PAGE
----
Democracies’ immune system against extremism is failing


Moral and cultural organisations must strive harder to rid the body politic of populist infection, in central Europe and elsewhere, says Tomáš Halík, a professor of sociology at Charles University in Prague. The most important knowledge to be derived from the study of post-communist society in eastern Europe is that when it comes to building democracy the establishment of parliaments, political parties and a free press is the easy part.

If democracy is to thrive, it needs a certain level of education and critical thinking, and a moral climate of mutual respect among citizens. Democracy is not simply a political system; it is a culture of human relations, he writes for the THES:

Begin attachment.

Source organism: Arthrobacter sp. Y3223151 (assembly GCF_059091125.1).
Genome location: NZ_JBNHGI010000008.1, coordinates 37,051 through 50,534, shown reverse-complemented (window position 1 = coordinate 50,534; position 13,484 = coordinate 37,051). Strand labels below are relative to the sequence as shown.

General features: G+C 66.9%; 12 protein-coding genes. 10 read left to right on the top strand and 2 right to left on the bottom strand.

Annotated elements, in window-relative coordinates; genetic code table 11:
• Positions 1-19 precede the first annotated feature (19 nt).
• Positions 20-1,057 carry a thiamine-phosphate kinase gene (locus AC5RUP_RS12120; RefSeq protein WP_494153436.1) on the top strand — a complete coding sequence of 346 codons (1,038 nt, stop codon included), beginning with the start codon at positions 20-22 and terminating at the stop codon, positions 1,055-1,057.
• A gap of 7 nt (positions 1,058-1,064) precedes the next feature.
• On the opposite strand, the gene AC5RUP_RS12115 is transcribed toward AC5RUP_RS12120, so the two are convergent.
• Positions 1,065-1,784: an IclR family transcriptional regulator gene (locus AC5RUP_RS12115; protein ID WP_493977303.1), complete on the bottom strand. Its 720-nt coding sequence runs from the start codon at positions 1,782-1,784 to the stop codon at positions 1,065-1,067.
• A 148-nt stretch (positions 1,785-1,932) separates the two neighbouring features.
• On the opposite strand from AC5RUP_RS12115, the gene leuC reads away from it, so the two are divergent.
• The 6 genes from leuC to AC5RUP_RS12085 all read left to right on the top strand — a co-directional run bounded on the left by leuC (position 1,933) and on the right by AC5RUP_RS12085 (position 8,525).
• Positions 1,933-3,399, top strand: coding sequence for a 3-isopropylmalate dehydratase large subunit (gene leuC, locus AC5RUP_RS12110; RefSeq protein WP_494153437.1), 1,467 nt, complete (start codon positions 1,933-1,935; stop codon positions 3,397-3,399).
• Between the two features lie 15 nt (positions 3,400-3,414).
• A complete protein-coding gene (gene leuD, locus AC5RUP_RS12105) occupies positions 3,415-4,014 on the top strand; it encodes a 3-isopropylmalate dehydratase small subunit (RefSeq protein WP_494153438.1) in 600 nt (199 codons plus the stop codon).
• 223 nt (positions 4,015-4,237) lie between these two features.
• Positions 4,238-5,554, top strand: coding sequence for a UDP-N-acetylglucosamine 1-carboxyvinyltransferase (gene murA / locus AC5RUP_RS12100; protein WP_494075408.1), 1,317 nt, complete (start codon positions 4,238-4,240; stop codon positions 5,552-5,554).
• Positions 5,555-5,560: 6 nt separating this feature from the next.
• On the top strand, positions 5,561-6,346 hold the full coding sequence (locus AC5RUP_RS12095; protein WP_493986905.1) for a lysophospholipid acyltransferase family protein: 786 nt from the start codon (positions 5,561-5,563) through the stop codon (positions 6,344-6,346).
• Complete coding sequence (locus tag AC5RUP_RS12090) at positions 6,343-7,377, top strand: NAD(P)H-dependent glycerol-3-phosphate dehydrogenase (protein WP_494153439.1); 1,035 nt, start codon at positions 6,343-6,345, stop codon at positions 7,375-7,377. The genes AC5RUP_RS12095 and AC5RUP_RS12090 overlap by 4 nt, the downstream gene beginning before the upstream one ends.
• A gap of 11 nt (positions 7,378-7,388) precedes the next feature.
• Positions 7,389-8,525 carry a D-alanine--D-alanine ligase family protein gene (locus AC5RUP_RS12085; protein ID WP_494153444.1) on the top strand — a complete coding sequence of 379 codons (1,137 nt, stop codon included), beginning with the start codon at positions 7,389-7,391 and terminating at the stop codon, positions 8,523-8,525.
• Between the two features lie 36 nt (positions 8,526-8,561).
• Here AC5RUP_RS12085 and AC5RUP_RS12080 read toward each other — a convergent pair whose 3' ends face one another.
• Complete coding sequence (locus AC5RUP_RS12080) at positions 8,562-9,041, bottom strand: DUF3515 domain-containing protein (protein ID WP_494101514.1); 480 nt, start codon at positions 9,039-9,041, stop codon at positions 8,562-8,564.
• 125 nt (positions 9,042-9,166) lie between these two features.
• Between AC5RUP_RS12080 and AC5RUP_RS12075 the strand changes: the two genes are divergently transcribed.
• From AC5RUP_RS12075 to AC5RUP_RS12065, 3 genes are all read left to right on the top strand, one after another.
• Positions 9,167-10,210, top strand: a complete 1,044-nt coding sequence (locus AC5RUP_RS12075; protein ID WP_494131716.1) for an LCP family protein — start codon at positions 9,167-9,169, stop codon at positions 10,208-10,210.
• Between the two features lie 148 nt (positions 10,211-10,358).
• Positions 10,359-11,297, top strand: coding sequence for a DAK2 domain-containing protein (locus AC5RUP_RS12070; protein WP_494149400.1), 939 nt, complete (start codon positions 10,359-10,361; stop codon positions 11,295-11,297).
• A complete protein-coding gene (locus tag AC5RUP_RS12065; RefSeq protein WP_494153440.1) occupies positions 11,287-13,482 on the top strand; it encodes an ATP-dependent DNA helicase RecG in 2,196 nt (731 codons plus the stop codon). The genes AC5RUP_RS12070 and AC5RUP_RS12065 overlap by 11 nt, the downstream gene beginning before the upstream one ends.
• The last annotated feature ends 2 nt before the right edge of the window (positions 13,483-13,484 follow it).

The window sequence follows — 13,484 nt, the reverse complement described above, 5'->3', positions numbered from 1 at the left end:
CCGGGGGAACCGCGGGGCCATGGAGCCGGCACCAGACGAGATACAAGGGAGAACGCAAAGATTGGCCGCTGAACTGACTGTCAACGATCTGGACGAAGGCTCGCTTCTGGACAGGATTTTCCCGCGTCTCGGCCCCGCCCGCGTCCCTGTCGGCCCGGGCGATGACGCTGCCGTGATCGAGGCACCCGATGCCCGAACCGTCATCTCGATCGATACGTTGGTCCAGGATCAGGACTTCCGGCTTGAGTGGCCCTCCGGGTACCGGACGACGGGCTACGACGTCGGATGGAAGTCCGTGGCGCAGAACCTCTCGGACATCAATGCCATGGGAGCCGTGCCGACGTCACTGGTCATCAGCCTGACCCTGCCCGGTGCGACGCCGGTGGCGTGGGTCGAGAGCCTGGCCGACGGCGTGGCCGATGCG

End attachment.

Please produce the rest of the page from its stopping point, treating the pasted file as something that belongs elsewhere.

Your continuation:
For a while, we thought that the crisis of confidence in democracy in central and eastern Europe was a result of the importance of civil society being overlooked when states were rebuilt after the fall of communism. This is certainly true, but “democracy fatigue” is also spreading in countries with lengthy unbroken traditions of democracy. …

In a society oriented much more towards the individual than towards social cohesiveness, the individual eventually feels lost and isolated. The weakening of the family in particular means that many people fail to create their own identity. As a result, they easily become attached to groups that offer a strong sense of group identity, often boosted by the demonization of the outside world.

Anti-Communist dissidents such as Jan Patocka and Andrei Sakharov understood that totalitarian rule was based on fear. Similarly, illiberal populism thrives on stoking fear and anxiety about the Other.


His article is based on a keynote address he gave at Times Higher Education’s Research Excellence: New Europe Summit in April at Palacký University Olomouc, Czech Republic.

Print Friendly, PDF & Email